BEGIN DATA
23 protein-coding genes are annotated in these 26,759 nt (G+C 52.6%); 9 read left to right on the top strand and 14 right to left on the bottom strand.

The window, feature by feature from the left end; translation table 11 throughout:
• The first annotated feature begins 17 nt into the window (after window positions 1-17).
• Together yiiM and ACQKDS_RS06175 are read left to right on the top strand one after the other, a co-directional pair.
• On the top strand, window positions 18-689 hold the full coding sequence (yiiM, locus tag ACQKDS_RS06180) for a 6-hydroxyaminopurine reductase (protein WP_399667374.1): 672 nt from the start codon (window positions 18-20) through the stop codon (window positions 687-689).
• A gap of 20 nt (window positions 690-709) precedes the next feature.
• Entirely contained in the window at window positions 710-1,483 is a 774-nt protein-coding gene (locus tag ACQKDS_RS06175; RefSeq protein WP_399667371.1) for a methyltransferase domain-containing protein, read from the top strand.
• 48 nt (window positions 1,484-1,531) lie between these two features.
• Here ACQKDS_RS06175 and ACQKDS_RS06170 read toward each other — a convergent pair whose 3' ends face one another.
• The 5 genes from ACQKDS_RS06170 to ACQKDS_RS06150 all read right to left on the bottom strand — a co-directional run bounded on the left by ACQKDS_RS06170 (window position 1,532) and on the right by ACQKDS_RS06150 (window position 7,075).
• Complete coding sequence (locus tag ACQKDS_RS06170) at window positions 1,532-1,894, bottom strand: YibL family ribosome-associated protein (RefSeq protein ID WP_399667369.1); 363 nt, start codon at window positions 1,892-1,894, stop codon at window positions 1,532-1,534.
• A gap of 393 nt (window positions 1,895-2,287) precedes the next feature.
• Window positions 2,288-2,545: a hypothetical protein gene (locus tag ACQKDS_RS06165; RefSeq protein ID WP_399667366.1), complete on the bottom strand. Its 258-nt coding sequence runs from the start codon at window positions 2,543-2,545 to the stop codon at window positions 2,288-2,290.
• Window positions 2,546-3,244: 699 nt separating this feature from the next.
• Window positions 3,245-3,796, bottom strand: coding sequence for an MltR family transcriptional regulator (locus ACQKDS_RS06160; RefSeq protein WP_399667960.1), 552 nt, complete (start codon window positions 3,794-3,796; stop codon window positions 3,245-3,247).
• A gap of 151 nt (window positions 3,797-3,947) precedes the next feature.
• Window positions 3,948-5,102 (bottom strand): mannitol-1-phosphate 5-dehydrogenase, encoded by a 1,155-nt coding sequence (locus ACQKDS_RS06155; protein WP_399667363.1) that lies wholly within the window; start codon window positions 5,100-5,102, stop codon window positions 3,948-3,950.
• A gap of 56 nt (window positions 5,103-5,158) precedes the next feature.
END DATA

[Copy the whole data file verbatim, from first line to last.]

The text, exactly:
23 protein-coding genes are annotated in these 26,759 nt (G+C 52.6%); 9 read left to right on the top strand and 14 right to left on the bottom strand.

The window, feature by feature from the left end; translation table 11 throughout:
• The first annotated feature begins 17 nt into the window (after window positions 1-17).
• Together yiiM and ACQKDS_RS06175 are read left to right on the top strand one after the other, a co-directional pair.
• On the top strand, window positions 18-689 hold the full coding sequence (yiiM, locus tag ACQKDS_RS06180) for a 6-hydroxyaminopurine reductase (protein WP_399667374.1): 672 nt from the start codon (window positions 18-20) through the stop codon (window positions 687-689).
• A gap of 20 nt (window positions 690-709) precedes the next feature.
• Entirely contained in the window at window positions 710-1,483 is a 774-nt protein-coding gene (locus tag ACQKDS_RS06175; RefSeq protein WP_399667371.1) for a methyltransferase domain-containing protein, read from the top strand.
• 48 nt (window positions 1,484-1,531) lie between these two features.
• Here ACQKDS_RS06175 and ACQKDS_RS06170 read toward each other — a convergent pair whose 3' ends face one another.
• The 5 genes from ACQKDS_RS06170 to ACQKDS_RS06150 all read right to left on the bottom strand — a co-directional run bounded on the left by ACQKDS_RS06170 (window position 1,532) and on the right by ACQKDS_RS06150 (window position 7,075).
• Complete coding sequence (locus tag ACQKDS_RS06170) at window positions 1,532-1,894, bottom strand: YibL family ribosome-associated protein (RefSeq protein ID WP_399667369.1); 363 nt, start codon at window positions 1,892-1,894, stop codon at window positions 1,532-1,534.
• A gap of 393 nt (window positions 1,895-2,287) precedes the next feature.
• Window positions 2,288-2,545: a hypothetical protein gene (locus tag ACQKDS_RS06165; RefSeq protein ID WP_399667366.1), complete on the bottom strand. Its 258-nt coding sequence runs from the start codon at window positions 2,543-2,545 to the stop codon at window positions 2,288-2,290.
• Window positions 2,546-3,244: 699 nt separating this feature from the next.
• Window positions 3,245-3,796, bottom strand: coding sequence for an MltR family transcriptional regulator (locus ACQKDS_RS06160; RefSeq protein WP_399667960.1), 552 nt, complete (start codon window positions 3,794-3,796; stop codon window positions 3,245-3,247).
• A gap of 151 nt (window positions 3,797-3,947) precedes the next feature.
• Window positions 3,948-5,102 (bottom strand): mannitol-1-phosphate 5-dehydrogenase, encoded by a 1,155-nt coding sequence (locus ACQKDS_RS06155; protein WP_399667363.1) that lies wholly within the window; start codon window positions 5,100-5,102, stop codon window positions 3,948-3,950.
• A gap of 56 nt (window positions 5,103-5,158) precedes the next feature.